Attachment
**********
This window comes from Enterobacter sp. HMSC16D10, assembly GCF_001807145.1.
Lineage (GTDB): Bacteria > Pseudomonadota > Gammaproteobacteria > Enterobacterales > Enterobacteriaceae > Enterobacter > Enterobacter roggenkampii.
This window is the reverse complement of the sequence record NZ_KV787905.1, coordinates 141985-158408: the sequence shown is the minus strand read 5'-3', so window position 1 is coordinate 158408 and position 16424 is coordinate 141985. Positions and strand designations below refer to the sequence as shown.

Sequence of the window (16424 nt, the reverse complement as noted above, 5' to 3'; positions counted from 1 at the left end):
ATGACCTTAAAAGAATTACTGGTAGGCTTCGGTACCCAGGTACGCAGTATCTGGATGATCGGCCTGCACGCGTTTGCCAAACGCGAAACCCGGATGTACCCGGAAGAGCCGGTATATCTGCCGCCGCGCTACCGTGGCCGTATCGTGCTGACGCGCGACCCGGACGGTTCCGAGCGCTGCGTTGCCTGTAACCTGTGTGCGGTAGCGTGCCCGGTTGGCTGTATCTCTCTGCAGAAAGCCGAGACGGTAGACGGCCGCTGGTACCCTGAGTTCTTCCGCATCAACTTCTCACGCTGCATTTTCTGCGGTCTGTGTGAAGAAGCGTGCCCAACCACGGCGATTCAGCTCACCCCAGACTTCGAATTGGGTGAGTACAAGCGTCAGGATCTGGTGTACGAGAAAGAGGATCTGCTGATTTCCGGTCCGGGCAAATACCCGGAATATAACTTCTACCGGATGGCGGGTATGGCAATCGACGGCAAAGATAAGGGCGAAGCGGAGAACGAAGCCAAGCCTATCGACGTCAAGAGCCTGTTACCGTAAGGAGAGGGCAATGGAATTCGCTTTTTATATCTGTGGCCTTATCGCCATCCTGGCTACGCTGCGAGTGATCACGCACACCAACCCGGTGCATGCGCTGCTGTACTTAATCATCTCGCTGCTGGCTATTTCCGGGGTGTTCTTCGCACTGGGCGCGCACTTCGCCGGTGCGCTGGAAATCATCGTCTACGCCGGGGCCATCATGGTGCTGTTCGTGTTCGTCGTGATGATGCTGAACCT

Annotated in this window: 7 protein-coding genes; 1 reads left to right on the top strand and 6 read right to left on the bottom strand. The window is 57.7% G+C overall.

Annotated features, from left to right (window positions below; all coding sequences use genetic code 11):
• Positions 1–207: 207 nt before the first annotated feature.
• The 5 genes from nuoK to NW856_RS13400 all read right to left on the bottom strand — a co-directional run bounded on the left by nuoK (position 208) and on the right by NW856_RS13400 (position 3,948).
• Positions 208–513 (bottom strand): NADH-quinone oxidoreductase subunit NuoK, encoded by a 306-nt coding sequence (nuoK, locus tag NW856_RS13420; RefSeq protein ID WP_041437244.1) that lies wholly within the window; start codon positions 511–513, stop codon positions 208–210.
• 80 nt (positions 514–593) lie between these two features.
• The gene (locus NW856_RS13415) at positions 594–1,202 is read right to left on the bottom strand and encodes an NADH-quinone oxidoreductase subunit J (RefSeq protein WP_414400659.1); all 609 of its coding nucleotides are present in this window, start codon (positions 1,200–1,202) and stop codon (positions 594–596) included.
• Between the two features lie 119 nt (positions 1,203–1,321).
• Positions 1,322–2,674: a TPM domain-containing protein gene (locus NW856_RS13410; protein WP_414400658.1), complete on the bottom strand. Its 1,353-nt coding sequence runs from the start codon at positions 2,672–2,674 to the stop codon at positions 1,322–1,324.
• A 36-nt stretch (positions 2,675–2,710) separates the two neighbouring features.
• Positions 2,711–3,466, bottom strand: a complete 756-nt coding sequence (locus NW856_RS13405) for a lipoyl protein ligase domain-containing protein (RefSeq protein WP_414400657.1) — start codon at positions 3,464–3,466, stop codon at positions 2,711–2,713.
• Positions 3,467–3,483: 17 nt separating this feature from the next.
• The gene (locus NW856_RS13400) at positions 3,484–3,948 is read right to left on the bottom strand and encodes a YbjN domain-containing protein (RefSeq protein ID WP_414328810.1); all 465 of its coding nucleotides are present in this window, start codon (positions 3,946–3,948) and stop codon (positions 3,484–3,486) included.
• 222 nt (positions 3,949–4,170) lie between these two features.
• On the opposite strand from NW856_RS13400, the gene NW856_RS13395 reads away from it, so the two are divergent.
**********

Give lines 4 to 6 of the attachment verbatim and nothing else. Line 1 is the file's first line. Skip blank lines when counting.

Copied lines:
Sequence of the window (16424 nt, the reverse complement as noted above, 5' to 3'; positions counted from 1 at the left end):
ATGACCTTAAAAGAATTACTGGTAGGCTTCGGTACCCAGGTACGCAGTATCTGGATGATCGGCCTGCACGCGTTTGCCAAACGCGAAACCCGGATGTACCCGGAAGAGCCGGTATATCTGCCGCCGCGCTACCGTGGCCGTATCGTGCTGACGCGCGACCCGGACGGTTCCGAGCGCTGCGTTGCCTGTAACCTGTGTGCGGTAGCGTGCCCGGTTGGCTGTATCTCTCTGCAGAAAGCCGAGACGGTAGACGGCCGCTGGTACCCTGAGTTCTTCCGCATCAACTTCTCACGCTGCATTTTCTGCGGTCTGTGTGAAGAAGCGTGCCCAACCACGGCGATTCAGCTCACCCCAGACTTCGAATTGGGTGAGTACAAGCGTCAGGATCTGGTGTACGAGAAAGAGGATCTGCTGATTTCCGGTCCGGGCAAATACCCGGAATATAACTTCTACCGGATGGCGGGTATGGCAATCGACGGCAAAGATAAGGGCGAAGCGGAGAACGAAGCCAAGCCTATCGACGTCAAGAGCCTGTTACCGTAAGGAGAGGGCAATGGAATTCGCTTTTTATATCTGTGGCCTTATCGCCATCCTGGCTACGCTGCGAGTGATCACGCACACCAACCCGGTGCATGCGCTGCTGTACTTAATCATCTCGCTGCTGGCTATTTCCGGGGTGTTCTTCGCACTGGGCGCGCACTTCGCCGGTGCGCTGGAAATCATCGTCTACGCCGGGGCCATCATGGTGCTGTTCGTGTTCGTCGTGATGATGCTGAACCT

Annotated in this window: 7 protein-coding genes; 1 reads left to right on the top strand and 6 read right to left on the bottom strand. The window is 57.7% G+C overall.